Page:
The noodles are surprisingly “bitey,” (al dente) and are great fun to chew on while slurping down the soup. Changes you can make to your soup include a miso soup base (add P20), a curry soup base (add P45) that I highly recommend ”“ it’s got a spiciness that tickles the throat, making me think that this would be a terrific dish to banish a cold; or change your egg noodles to udon (add P45). You can also opt to add half a hardboiled egg, a half corn on the cob, spicy pork, or more soup stock.
I usually order the Ajisen Ramen (P185) a conglomeration of leeks, boiled egg, barbecued pork, cabbage, and what the menu has listed down as ”˜fungus,’ more appetizingly known as wood ear or cloud ear mushrooms (tengang daga). I also like the Ebi Ramen (P245) which is topped with prawns in a sweet sauce. Whichever ramen you choose, don’t forget to dribble it with some of the chili oil for extra kick.
Other dishes worth trying are the shiitake ebi (P105), stuffed Japanese shiitakes with a special sauce and the chizu maki (P95), their version of a cheesy roll. Dessert here is actually good, quite surprisingly. The restaurant had run out of the banana tempura (P115) so we settled for the azuki mochi ice cream (P95) which is crushed ice, lots of milk, a scoop of vanilla ice cream and red beans. I’m thinking that Maria’s mochi balls would do a lot to up this dessert.
184-B E. Rodriguez Jr. Ave
Libis, Quezon City
(beside Starbucks going towards Ateneo)
3. Swiss Deli
Standing where Morita’s once held court is Swiss Deli, the restaurant of Swiss Deli Foods, a leading food processing company in the Philippines. Before I can even scan the menu, my attention is arrested by the various Swiss food both packaged and in the chillers, as well as kitchenware for sale supplied by Gourdo’s. This is a place where any kitchenware lusting, food-loving fiend comes to shop and eat.
The fairly large space with a second floor holds an extensive wine selection. The dining area is at back and the feel of the place is comfortable-rustic, the kind of place you can stay in all day without worrying about getting kicked out.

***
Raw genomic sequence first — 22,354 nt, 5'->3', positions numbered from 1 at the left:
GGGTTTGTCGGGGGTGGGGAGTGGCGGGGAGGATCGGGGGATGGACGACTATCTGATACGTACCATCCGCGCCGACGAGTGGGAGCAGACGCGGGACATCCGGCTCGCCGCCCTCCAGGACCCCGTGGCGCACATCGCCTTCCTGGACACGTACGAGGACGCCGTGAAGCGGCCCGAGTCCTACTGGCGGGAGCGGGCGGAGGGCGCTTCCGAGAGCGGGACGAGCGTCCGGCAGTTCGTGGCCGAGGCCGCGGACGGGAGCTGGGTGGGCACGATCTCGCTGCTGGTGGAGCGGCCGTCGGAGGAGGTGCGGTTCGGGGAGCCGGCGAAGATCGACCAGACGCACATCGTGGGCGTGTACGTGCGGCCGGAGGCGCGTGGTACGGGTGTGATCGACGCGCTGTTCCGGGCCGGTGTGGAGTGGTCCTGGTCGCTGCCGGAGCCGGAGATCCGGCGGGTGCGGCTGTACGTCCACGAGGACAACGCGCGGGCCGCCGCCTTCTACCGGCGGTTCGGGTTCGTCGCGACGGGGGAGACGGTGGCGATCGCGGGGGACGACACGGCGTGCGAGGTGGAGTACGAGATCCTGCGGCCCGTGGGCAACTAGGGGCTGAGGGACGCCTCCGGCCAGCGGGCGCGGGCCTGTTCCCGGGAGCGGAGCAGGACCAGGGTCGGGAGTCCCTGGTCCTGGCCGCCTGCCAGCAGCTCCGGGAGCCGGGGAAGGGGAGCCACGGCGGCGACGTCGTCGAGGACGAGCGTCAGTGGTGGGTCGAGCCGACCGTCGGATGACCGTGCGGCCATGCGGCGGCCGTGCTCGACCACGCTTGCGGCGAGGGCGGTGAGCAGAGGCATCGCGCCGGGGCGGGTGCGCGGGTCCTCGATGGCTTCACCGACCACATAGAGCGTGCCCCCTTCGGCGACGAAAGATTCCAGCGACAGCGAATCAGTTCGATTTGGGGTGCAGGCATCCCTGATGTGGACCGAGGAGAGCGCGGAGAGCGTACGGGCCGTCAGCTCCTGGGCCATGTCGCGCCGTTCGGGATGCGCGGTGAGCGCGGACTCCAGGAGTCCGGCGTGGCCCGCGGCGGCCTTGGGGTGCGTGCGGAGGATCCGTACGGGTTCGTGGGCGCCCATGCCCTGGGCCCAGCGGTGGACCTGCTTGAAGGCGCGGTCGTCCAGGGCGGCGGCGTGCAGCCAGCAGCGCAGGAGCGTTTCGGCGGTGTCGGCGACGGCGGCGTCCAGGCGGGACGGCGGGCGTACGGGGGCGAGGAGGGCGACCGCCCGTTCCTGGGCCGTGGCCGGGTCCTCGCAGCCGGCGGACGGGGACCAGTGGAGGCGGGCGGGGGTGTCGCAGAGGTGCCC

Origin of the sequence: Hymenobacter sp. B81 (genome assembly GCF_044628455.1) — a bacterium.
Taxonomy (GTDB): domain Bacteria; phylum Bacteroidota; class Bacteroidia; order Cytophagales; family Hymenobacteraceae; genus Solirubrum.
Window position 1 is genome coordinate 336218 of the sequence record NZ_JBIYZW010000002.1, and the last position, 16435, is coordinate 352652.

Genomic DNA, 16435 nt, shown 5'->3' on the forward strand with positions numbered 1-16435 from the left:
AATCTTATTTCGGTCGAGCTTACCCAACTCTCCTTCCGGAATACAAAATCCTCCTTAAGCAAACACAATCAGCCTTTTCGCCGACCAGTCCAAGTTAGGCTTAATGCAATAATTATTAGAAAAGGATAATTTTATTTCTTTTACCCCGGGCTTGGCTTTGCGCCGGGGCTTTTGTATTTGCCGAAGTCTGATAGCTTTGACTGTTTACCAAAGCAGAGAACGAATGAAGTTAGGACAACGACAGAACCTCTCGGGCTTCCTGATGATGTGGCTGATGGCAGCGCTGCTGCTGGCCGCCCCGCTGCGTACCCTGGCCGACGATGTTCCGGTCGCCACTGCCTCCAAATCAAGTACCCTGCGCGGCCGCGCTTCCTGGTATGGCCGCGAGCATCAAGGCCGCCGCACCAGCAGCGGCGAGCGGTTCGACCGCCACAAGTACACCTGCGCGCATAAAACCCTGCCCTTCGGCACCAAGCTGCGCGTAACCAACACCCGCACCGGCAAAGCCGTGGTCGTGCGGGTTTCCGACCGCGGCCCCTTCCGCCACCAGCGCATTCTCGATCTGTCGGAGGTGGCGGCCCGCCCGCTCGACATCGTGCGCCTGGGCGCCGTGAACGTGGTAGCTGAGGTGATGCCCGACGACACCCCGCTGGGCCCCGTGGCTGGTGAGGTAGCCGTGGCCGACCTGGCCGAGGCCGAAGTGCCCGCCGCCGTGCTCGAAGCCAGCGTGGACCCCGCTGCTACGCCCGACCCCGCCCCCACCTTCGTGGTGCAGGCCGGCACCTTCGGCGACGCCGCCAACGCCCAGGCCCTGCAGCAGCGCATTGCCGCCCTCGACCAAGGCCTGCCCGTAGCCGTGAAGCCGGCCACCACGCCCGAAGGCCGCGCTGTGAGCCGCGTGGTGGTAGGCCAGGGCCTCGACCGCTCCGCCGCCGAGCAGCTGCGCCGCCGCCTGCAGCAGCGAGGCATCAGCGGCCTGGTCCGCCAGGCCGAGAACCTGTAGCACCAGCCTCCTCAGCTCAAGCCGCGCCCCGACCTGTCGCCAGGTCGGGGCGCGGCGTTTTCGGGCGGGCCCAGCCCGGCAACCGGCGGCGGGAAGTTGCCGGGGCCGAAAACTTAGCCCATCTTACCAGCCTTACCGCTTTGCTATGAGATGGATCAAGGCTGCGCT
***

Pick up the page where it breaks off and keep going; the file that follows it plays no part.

Felix Guggenheim, the Swiss national who owns Swiss Deli, has been in the Philippines for 17 years. “The food in the restaurant is cooked the way it is in my home,” he says. Thus, the Caesar Salad (P150) is full of crisp vegetables and is generously tossed in salad dressing. The assorted cheese plate (P330) comes with whatever selection is available that day garnished with sun dried tomatoes and pickled vegetables. There’s also a Cervelat and Cheese plate (approx P250) that pairs well with wines if you’re so inclined, as well as a cold cut platter (P230) and an Italian Antipasti plate (P260).
I order Pork Knuckles (P350) in any Swiss restaurant I’m in and this is no exception. Deep-fried (though I prefer it boiled, speak up if that’s how you prefer it too), it’s overwhelming when served with huge potato chunks and boiled carrots. Cooked carrots are not my thing except in carrot cake, so I heartily dig into the potatoes that my carb-fearing companions push aside like the plague.
The steaks are recommended (rib-eye P350; tenderloin P440) but go for the corned beef (P290), de rigueur in any Swiss restaurant as well as the meatloaf, which is juicy and oh so succulent. It’s the oddest meatloaf I’ve ever had in my life, certainly the softest, and probably the most delicious. I’m willing to bet that even meatloaf haters will like this one.